Welcome to Edition #4 of the celebrated plant carnival, Berry-Go-Round. Those of us in the northern hemisphere are seeking and celebrating signs of spring, but we invite you to explore many other topics—and places—with us this month as well. Read on, plant friends!
(By the way, if you're featured here—or even if you're not—please help promote Berry-Go-Round by linking to this post from your site.)
Spring arrives in the south first, and our Texas Travelers captured it in photos of coastal wildflowers. If you’ve ever wondered about the namesake of fiction’s famous Scarlet Pimpernel (I know I have), Troy and Martha have got that covered too!
Laurent reports that some flowers get cleaned up and ready for spring with a flower bath. Amazing! While you're visiting Seeds Aside, take a look at the genetics of apples and explore the crossroad between biodiversity and health. Lastly, Laurent offers a seed guessing game that will challenge you.
GrannyJ revisits her reliable wildflowers, which have returned to Arizona at Walking Prescott.
Hedgewitch awakens our senses with the scent and lore of Lemon Balm, posted at Earth and Tree.
In Floyd, Virginia, Fred brings us someone in a pulpit and considers renaming a favorite spring flowering tree.
In Non-seasonal Works...
Nomenclaturally speaking, if you thought "Cypress" always meant "Cupressus," get an update from the wonderful folks at Botany Photo-of-the-Day, who explore the elegant and iconic Monterrey Cypress. You'll have many other daily plant fixes to choose from there as well, but hurry back, please!
While we're talking gymnosperms, Julia Heathcote feeds her Gondwanan gymnosperm fetish while reporting exciting but mysteriously overlooked news, "the botanical equivalent of finding a non-avian dinosaur on an island somewhere," at The Ethical Palaeontologist. Yes, Julia, it would be nice if people got as excited about plant discoveries... She also brings us an important announcement I think you'll enjoy. Congratulations, Julia!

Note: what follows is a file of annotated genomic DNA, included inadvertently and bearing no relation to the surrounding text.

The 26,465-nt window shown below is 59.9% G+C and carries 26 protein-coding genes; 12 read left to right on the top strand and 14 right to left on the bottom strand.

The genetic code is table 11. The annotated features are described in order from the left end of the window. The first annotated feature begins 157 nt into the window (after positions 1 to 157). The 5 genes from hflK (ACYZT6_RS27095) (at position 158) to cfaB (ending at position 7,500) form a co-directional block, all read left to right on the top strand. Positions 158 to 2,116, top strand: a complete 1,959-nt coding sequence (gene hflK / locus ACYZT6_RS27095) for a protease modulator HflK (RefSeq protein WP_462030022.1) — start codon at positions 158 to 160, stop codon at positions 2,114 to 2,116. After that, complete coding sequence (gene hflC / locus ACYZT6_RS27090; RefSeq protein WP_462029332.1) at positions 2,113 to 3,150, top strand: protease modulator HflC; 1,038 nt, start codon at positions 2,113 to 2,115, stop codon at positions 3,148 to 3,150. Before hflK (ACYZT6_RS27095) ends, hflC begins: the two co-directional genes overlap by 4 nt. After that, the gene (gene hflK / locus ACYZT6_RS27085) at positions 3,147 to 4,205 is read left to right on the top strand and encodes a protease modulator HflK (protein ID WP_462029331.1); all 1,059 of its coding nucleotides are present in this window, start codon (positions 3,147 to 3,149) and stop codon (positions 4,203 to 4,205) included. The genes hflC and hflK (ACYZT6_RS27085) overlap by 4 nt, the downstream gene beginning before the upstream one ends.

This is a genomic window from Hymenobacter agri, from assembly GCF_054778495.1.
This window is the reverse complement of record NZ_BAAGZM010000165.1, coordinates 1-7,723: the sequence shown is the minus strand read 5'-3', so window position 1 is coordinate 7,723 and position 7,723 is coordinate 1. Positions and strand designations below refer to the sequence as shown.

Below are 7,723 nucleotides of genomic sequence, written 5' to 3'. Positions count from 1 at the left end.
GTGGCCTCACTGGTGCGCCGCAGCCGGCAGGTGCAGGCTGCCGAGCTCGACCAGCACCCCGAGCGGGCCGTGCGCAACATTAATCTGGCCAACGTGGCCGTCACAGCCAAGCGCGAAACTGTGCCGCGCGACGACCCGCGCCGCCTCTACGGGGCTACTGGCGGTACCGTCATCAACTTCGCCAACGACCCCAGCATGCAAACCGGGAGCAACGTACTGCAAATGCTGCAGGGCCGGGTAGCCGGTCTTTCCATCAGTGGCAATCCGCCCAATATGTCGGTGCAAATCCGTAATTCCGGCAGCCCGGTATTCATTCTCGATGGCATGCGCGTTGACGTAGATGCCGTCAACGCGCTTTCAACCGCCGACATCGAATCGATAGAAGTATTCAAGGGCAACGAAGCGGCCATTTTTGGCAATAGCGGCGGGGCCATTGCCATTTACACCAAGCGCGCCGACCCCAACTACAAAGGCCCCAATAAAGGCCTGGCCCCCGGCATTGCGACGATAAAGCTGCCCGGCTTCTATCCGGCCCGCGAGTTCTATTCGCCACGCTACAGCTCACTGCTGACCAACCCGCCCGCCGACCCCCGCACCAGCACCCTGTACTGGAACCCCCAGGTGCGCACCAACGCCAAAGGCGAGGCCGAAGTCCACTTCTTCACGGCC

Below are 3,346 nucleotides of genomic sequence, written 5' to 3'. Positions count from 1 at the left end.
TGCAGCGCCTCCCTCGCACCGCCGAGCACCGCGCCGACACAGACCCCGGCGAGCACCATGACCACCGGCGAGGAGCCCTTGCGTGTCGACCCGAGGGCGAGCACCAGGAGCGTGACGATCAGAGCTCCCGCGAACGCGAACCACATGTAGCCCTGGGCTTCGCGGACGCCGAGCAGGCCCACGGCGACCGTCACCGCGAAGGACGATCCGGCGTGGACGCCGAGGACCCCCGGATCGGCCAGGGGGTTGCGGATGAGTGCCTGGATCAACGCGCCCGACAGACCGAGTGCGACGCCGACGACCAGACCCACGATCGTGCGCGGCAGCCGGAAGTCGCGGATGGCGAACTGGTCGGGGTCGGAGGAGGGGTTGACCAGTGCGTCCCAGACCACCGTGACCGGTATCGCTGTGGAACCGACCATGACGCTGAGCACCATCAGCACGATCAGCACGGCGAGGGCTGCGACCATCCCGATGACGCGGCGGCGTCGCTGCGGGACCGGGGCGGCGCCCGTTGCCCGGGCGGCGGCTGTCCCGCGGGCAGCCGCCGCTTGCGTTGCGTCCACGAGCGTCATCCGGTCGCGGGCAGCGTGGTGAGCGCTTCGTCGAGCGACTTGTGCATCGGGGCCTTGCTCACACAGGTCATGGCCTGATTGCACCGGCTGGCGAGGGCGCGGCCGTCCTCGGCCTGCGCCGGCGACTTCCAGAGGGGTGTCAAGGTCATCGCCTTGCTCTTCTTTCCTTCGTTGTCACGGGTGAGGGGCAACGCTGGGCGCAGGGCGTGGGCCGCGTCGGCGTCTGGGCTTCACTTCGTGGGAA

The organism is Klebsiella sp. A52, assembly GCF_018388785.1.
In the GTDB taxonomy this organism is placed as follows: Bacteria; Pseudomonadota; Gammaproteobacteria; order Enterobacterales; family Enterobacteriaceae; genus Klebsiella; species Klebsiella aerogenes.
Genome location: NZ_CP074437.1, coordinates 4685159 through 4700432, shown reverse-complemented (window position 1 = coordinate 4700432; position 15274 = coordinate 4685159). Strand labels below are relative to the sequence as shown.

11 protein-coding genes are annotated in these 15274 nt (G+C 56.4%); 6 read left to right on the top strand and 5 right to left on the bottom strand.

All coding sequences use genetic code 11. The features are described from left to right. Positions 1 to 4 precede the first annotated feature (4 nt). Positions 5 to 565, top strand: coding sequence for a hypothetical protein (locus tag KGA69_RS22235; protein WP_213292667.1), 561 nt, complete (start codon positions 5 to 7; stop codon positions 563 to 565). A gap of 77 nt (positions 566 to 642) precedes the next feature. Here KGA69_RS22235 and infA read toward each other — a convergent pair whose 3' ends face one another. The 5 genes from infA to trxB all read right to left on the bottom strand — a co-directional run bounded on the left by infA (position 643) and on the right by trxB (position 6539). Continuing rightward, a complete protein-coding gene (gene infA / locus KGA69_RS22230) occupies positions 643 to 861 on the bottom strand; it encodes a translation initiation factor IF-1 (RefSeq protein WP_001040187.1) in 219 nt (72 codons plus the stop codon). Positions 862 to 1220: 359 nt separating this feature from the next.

Nunatak presents Darwin's Garden, An Evolutionary Adventure, a new exhibit at the New York Botanical Garden. Also at The Beagle Project Blog, she blogs on her own peer-reviewed research on genomics and plant evolution.
Luigi at the Agricultural Biodiversity Weblog asks that we mention the results of the first competition for agricultural biodiversity—a very interesting surprise winner announced on Earth Day. His other submission, on agriculture at a crossroads, is important reading on critical developments for any of us who like to eat and hope to continue doing so. It explores how modern agriculture has failed many poor farmers and discusses inequities in evolving agricultural systems, among other complex issues.
More Spring Gleanings
Spring is coming late here in the Colorado foothills, and I have no decent flower photos or posts to offer you yet. So just to widen our circle of plant enthusiasts, I've been out prowling for spring wildflowers in the blog world, and am happy to bring you a few more:
Although my photos of western spring beauties were a bit of a disappointment, Nina caught some great shots of eastern ones at Nature Remains. She later takes time out from her fascinating toad and salamander observations to comment on the trouble with flowers. I should be so troubled!
Kerri in Virginia shares excellent spring wildflowers, while Matt at Sitka Nature gets the early bryophyte with signs of spring in Alaska.
Janet brings us two tickets to springtime at the New England Flower Show; and John shows us we can even find color in pussy willows way up in Maine.
I turned up this beauty at the Reluctant Botanist. It's from Down Under, where February must mean late summer or fall, I guess.
Marvin at Three Steps Forward takes us on a walk in the woods, featuring his excellent photos of some of my favorite wildflowers of the eastern U.S. woodlands.
Kathie offers a colorful sunrise stroll in Sycamore Canyon, near Tucson, Arizona.
Lots more colorful Arizona flowers are provided by Leslie in this spring bouquet. That's quite a backyard! Also check out resurrection plant, a great recent post by next month's host, Miconia at A Neotropical Savanna.
Addendum: Just ran across these not-to-miss spring photos by Cate at Beyond the Fields We Know. Start here and scroll down through many favorites from the forests of eastern North America.
Thanks for stopping by! We hope this issue of Berry-Go-Round brightened your day a bit. Look for the next installment at A Neotropical Savanna by the end of May.
Nectar and Early Light
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